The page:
Borrell: Israeli democracy must continue, key to EU partnership

“We are a close observer because Israel is a key partner, and our shared values are based on a democratic and open society and the rule of law,” Borrell said.

 European Union Foreign Policy Chief Josep Borrell speaks on the tensions between the neighbouring Western Balkan nations in Brussels, Belgium, August 18, 2022. (photo credit: REUTERS/Johanna Geron)
European Union Foreign Policy Chief Josep Borrell speaks on the tensions between the neighbouring Western Balkan nations in Brussels, Belgium, August 18, 2022.
(photo credit: REUTERS/Johanna Geron)

The European Union won’t hesitate to express its concern about Israel’s judicial overhaul program, the bloc’s foreign policy chief Josep Borrell told the European Parliament on Tuesday.

“We are a close observer because Israel is a key partner, and our shared values are based on a democratic and open society and the rule of law,” Borrell said.

“We expect this to continue,” he added as he opened a debate on Israeli democracy, which also included concerns with regard to the Israeli-Palestinian conflict.

Foreign Minister Eli Cohen had called Borrell and expressed his opposition to the debate.

Not very happy about this debate

 Prime Minister Benjamin Netanyahu with Foreign Minister Eli Cohen assembly hall of the Knesset, the Israeli parliament in Jerusalem, on March 13, 2023 (credit: YONATAN SINDEL/FLASH90) Prime Minister Benjamin Netanyahu with Foreign Minister Eli Cohen assembly hall of the Knesset, the Israeli parliament in Jerusalem, on March 13, 2023 (credit: YONATAN SINDEL/FLASH90)

Cohen “was not very happy about this debate. He was concerned, asking why the European Parliament is interfering in the internal affairs of Israel – once again, blaming me,” Borrell told the Parliament.

He told Cohen, “I am sorry, I am coming to the [European] Parliament and if the [European] Parliament calls me to discuss... something, I have to come,” he added.

“With full respect to the internal political dynamics with Israel, this chamber is fully empowered to discuss... these dynamics and to understand what happens there with respect to our perception of values and interests in the region – nothing is strange with that.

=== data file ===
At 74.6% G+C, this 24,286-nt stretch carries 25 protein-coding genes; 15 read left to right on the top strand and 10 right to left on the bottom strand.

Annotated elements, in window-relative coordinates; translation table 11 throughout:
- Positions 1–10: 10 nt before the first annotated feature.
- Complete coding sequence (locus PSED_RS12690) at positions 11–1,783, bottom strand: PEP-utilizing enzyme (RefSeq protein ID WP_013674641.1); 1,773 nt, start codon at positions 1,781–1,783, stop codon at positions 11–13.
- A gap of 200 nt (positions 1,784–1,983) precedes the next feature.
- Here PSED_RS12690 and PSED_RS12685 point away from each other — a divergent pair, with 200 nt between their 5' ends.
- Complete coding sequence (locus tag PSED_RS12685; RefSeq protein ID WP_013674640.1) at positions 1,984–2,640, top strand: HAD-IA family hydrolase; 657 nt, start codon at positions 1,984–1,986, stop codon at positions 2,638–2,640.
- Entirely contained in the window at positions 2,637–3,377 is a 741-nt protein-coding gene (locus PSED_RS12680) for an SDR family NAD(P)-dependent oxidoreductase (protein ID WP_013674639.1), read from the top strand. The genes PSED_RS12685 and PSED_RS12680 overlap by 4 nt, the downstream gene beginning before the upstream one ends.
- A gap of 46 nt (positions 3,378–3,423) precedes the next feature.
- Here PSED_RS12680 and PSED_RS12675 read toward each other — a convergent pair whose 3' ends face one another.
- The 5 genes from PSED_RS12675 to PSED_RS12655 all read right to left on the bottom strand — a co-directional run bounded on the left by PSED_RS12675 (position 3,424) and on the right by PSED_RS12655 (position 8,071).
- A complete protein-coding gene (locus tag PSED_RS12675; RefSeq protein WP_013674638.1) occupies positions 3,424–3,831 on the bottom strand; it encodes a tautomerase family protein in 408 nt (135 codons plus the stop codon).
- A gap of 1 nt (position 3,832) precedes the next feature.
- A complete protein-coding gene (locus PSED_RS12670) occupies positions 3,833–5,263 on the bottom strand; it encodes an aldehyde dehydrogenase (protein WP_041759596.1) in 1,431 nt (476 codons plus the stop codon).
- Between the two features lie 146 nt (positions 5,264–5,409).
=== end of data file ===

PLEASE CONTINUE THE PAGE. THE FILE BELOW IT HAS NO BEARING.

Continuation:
“This cannot be seen as an interference but a way of showing our interest and our appreciation for Israeli democracy,” Borrell said.

Swedish MEP Evan Incir of the Progressive Alliance of Socialists and Democrats said Israeli democracy was “in danger” and that the EU needed to act.

True friends can discuss uncomfortable issues 

Swedish MEP David Lega of the European People’s Party said he was known as a friend of Israel and yet he was concerned.

“True friends are honest with each other and can also discuss uncomfortable issues,” Lega said.

The draft legislation is worrisome, and many Israelis have said so as well, he said.

“Israel is the only liberal democrat in the Middle East and the only country where people can protest... So I do hope the government of Israel will listen to the concerns of their transatlantic friends,” Lega said.

French MEP Bernard Guetta of the Renew Europe Group said that in an ironic way, Prime Minister Benjamin Netanyahu’s judicial reform plan, which Guetta believed would weaken Israeli democracy, would therefore make the country more like its non-democratic neighbors.

French MEP Bernard Guetta at the European Parliament building in Brussels on September 24, 2019. (credit: WIKIMEDIA)French MEP Bernard Guetta at the European Parliament building in Brussels on September 24, 2019. (credit: WIKIMEDIA)

He called for economic sanctions against Israel, and others called on the EU to cut ties with the Jewish state.

Borrell later clarified that none of these steps was under consideration.

Some members of Parliament said it was premature to weigh in while the reform was in process and the Israeli public was so active in speaking out. It would be better, those parliamentarians said, to wait until the reform was in place and only then to judge the process.

They noted that many of those voices who were upset about the judicial reform were also those who were quick to attack Israel over its treatment of the Palestinians.

Other MEPs expressed their concern about the Israeli-Palestinian conflict and the policies of Netanyahu’s government, noting that the judicial reform would make it easier for Israel to annex portions of the West Bank.